Serving a life sentence seems like an insurmountable endeavor. At some point, I realized that a change in point of view was necessary. I needed to find a job that gave me purpose and made a difference. I first worked as a law clerk and taught a class in legal research. Next, I got involved in the GED program as a tutor. I was eventually offered the opportunity to teach academic courses to a group of Holmes Youthful Trainee Act (HYTA) offenders. This program is designed to help prepare young prisoners for college when discharged. Teaching was obviously rewarding, occasionally word would come back that former students were attending college or a trade school. I would tell myself, “You did good,” because no one else did.
Then, I started training service dogs. The dogs belong to Paws with a Cause (PAWS) and were assigned to prisoners for a four-month training period. When I started, I began to wonder what I had gotten myself into. The adventure began immediately with Tucker, my first dog. We did simple things like walking, talking and laying together so we can get comfortable with each other.
Training begins with “Walks to Nowhere,” an exercise in bonding. I trained the dog to walk at my side in a heel position. Once that initial hurdle was mastered, I introduced several different commands. The regimen of new commands continued week after week, a process professional trainers from PAWS guided me through. I realized that Tucker was training me too.
Going through the learning process as partners is, at times complicated — some things come quickly while others take time. I finally realized when the dog is not responding to commands it is not his problem, it is mine. I project a lack of confidence in his ability, and he sensed that. Case in point: I once commanded “stop” and Tucker kept moving because I was not paying attention to my voice, and I wasn’t handling the leash well.
I’ve been taught to praise and reward the dog for excellent behavior. Praise is a form of affection toward the dog. It lets him know he is appreciated and loved for how well he is following direction. At first this was very hard to do in prison. Prisoners who show affection are viewed as vulnerable.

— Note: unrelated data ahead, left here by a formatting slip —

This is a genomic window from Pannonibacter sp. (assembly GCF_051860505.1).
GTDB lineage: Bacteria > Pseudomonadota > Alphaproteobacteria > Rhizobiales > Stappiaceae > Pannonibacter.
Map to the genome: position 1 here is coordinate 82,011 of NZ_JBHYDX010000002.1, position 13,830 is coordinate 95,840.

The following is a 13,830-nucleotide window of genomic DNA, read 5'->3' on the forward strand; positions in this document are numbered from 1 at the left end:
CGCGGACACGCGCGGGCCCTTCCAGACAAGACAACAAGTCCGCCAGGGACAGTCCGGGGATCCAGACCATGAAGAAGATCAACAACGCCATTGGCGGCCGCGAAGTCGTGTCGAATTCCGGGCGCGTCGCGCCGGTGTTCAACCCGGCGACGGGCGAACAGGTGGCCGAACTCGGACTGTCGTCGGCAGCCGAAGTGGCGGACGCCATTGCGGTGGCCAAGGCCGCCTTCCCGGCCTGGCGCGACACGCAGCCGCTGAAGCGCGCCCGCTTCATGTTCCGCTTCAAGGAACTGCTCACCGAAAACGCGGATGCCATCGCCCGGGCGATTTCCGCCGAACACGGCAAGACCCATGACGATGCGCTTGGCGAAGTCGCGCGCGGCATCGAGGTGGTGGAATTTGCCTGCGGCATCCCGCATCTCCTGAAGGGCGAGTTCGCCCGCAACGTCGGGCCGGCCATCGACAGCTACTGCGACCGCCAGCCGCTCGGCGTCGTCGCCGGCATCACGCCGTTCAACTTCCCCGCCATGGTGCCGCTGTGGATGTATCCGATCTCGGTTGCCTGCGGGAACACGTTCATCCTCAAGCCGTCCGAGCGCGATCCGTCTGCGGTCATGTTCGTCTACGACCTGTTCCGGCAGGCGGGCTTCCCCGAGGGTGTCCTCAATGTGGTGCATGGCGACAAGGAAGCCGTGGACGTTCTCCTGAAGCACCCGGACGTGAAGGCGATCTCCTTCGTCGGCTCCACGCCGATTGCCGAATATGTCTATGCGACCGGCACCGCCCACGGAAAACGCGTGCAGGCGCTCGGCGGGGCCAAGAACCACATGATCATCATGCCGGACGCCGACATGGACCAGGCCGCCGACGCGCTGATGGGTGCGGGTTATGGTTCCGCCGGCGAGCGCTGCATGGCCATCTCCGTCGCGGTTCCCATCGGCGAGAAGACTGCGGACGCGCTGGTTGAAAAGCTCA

I had obviously gotten past that hurdle when a prisoner asked, “Why do you kiss that dog?”
“Because I want him to know that I love him,” I responded. “The greatest strength is gentleness.” Tucker and I strutted away proudly.
Unfortunately after four months and just when our bond was cemented, my dog had to return to PAWS. I wept tears of joy and sadness. I have to let go and trust he will be of service to someone. Soon, however, I get a new dog, and the cycle of training begins again.
A joyous day comes when I hear that my dog has become a service dog. Going on to his ultimate destination as a detection dog, service dog for veterans, comfort dog, or another kind of service dog. In that moment, I realize that someone who has a need for assistance is getting the help they deserve because of my work. I view my life differently. Instead of going through the motions and wanting to die, I have a purpose. I think of the Nietzche quote, “He who has a why to live can bear almost any how.”
Fourteen dogs later, Life does not look like a sentence anymore.
Disclaimer: The views in this article are those of the author. Prison Journalism Project has verified the writer’s identity and basic facts such as the names of institutions mentioned.